Nov. 20 – The 0900 from Shanghai to Beijing
Good, fast, cheap. Choose two. For the first land stage of my journey, I chose good and fast. At 1750 Yuan (about $250), my first class ticket on the brand-new high-speed rail line was definitely not cheap, and a small fortune by Chinese standards. On that frustrating first day in Shanghai, when I bought my Beijing ticket, I had opted for the maximum contrast in convenience. So as I strode through the large, new Shanghai Hongqiao station, the reflection of shop signs projecting onto the spotless, polished corridors, my expectations were high. And they were met.
Waiting on platform 2 was a long, white, dolphin-nosed magnetic-levitating land rocket. Since this summer, a fleet of these trains have sped the 1300km between Beijing and Shanghai, one per hour. The first class compartment had 24 wide, fully reclining leather seats, in rows of three. Purple uniformed attendants did their attending – serving a meal and drinks unobtrusively, while us rich folk sat there playing around with power adjust buttons; forward, back, leg rest up, leg rest down, back rest up, back rest down.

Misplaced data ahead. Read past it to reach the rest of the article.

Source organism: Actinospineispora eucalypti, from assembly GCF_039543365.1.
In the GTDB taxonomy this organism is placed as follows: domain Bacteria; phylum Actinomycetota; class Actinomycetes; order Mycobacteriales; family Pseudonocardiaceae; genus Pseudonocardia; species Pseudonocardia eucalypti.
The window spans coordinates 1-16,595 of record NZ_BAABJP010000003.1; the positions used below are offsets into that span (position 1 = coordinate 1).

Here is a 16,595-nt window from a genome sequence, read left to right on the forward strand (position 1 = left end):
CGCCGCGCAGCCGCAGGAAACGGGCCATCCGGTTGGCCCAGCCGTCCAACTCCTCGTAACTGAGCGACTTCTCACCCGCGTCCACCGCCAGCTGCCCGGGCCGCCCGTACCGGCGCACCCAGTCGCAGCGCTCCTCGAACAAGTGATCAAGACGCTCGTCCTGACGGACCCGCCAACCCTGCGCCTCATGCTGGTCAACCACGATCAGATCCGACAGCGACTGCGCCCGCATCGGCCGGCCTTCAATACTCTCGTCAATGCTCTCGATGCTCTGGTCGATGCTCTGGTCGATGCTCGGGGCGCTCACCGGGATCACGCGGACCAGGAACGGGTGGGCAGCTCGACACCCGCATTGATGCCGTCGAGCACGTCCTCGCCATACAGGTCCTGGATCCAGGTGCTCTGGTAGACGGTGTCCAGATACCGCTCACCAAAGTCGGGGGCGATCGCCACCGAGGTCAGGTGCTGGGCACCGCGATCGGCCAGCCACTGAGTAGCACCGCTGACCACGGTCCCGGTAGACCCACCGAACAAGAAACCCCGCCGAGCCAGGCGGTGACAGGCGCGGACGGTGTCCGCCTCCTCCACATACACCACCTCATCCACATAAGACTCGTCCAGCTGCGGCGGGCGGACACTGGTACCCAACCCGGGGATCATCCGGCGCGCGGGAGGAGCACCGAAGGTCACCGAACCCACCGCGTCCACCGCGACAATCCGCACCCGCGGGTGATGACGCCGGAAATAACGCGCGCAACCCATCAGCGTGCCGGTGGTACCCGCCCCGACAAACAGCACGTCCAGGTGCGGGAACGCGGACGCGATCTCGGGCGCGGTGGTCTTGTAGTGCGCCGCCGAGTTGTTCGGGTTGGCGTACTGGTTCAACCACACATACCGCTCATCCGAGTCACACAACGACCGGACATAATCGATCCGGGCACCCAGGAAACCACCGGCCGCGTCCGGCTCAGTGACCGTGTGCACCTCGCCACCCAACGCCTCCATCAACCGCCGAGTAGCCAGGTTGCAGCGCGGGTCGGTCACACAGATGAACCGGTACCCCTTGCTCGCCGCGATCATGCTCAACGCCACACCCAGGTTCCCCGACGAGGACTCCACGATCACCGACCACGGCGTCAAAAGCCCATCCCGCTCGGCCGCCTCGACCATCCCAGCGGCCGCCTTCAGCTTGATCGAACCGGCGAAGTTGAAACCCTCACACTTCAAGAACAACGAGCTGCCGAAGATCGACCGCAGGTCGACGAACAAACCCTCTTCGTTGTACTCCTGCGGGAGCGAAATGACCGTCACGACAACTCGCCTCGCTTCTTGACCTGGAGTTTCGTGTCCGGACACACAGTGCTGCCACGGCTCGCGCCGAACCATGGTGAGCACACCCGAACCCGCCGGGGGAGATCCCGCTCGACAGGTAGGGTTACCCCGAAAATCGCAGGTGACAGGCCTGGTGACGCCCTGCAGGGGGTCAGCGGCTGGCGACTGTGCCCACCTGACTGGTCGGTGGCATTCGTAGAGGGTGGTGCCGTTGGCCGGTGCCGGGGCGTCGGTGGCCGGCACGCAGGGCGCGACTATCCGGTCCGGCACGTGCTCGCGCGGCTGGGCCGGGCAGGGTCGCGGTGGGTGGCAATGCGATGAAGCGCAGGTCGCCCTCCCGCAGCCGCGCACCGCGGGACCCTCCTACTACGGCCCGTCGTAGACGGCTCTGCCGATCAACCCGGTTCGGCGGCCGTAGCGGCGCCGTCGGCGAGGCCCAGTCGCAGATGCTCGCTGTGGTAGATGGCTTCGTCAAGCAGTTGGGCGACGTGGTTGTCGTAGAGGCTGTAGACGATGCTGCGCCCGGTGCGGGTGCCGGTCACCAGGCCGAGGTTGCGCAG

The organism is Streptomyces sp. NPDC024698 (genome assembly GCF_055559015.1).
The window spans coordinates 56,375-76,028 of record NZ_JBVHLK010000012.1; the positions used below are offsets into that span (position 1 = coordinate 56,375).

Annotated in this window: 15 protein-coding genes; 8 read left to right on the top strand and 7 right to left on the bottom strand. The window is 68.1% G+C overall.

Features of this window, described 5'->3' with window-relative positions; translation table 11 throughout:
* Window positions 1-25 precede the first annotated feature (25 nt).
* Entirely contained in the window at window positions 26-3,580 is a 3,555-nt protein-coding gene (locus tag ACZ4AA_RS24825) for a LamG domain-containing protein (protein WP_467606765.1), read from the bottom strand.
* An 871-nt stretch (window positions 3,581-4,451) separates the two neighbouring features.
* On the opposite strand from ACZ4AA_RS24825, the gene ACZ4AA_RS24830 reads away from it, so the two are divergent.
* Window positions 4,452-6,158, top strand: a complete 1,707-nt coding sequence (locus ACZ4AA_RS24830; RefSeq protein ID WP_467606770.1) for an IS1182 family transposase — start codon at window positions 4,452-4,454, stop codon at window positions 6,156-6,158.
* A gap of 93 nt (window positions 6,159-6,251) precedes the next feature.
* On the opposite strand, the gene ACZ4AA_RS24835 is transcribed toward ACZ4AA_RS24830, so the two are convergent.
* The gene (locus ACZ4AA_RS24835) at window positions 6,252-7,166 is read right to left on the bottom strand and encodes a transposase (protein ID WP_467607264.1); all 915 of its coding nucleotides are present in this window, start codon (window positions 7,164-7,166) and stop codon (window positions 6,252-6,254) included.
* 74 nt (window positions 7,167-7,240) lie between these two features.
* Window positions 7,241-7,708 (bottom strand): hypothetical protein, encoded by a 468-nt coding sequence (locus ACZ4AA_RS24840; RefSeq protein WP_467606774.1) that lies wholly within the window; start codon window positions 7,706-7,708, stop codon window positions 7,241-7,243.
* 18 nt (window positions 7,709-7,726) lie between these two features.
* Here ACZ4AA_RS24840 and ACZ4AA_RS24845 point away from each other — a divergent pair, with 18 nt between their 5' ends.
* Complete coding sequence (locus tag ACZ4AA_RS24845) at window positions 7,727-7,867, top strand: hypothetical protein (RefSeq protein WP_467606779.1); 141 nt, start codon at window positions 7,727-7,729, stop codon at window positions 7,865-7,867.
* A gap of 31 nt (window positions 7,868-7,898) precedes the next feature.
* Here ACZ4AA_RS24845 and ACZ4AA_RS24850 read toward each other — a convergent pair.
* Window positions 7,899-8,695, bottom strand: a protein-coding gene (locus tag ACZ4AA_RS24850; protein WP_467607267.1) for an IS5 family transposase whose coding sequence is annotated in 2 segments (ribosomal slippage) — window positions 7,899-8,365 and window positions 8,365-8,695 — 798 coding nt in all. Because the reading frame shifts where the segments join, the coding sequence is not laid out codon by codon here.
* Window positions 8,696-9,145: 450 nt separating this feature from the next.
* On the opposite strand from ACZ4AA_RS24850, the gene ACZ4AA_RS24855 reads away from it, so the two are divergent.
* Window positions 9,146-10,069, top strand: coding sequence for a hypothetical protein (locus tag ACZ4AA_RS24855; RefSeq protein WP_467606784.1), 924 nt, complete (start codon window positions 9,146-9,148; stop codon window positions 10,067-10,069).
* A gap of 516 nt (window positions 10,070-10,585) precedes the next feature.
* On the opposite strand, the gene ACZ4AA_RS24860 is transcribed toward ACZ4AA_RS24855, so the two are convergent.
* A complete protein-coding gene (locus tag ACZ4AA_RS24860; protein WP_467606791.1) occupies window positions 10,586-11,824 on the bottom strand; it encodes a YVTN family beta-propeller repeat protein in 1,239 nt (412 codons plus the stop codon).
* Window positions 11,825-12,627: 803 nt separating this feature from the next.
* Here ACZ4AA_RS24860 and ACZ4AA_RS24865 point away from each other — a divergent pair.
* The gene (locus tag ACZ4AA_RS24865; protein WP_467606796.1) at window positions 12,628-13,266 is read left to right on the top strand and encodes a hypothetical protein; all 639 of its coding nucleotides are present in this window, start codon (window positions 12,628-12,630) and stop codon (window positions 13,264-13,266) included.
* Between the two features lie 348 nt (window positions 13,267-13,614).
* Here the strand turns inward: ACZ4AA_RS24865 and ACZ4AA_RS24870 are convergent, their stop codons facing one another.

The train wasted no time getting up to speed. The acceleration was smooth, but within perhaps five minutes we were over 200km/h, and it only took a further two minutes to get up to 300km/h, where we remained on cruise control most of the way (the LED sign over the door topped out at 310km/h). One of the first high-speed trains had crashed at 340km/h, I was told, so the throttle had been dialed back a bit since then.
As a mode of transportation, riding first class for five hours at high speed (we made one stop in Nanjing) is unsurpassed in comfort. You put your feet up, settle back in the leather, and watch China pass by. There’s actually no real sense of velocity, no blur. Brown and green fields, overpasses, power lines, construction cranes, new apartment blocks, factories, and crumbling brick hovels simply enter, then exit from view. You hear a dull, constant rumble – no Duke Ellington clack-a-clack – and feel gentle swaying as the train banks slightly through the turns. I read some, chatted with the fellow rich folk from Hong Kong and Hamburg, then tested the full recline mode and quickly fell into one of those states from which you arise not sure if you were asleep or not. We glided into Beijing South station just before 1400, no long, protracted arrival. In and done.
So it’s awesome transportation, fine. But it’s not travel. Travel is where you’re bored, you’re uncomfortable, you can’t wait for it to be over, you don’t know when it will be over. But travel is where you’ve got stories to tell. This was quick and painless, and I’ve got nothing more for you than the rail equivalent of Car & Driver. The Trans Mongolian will be different.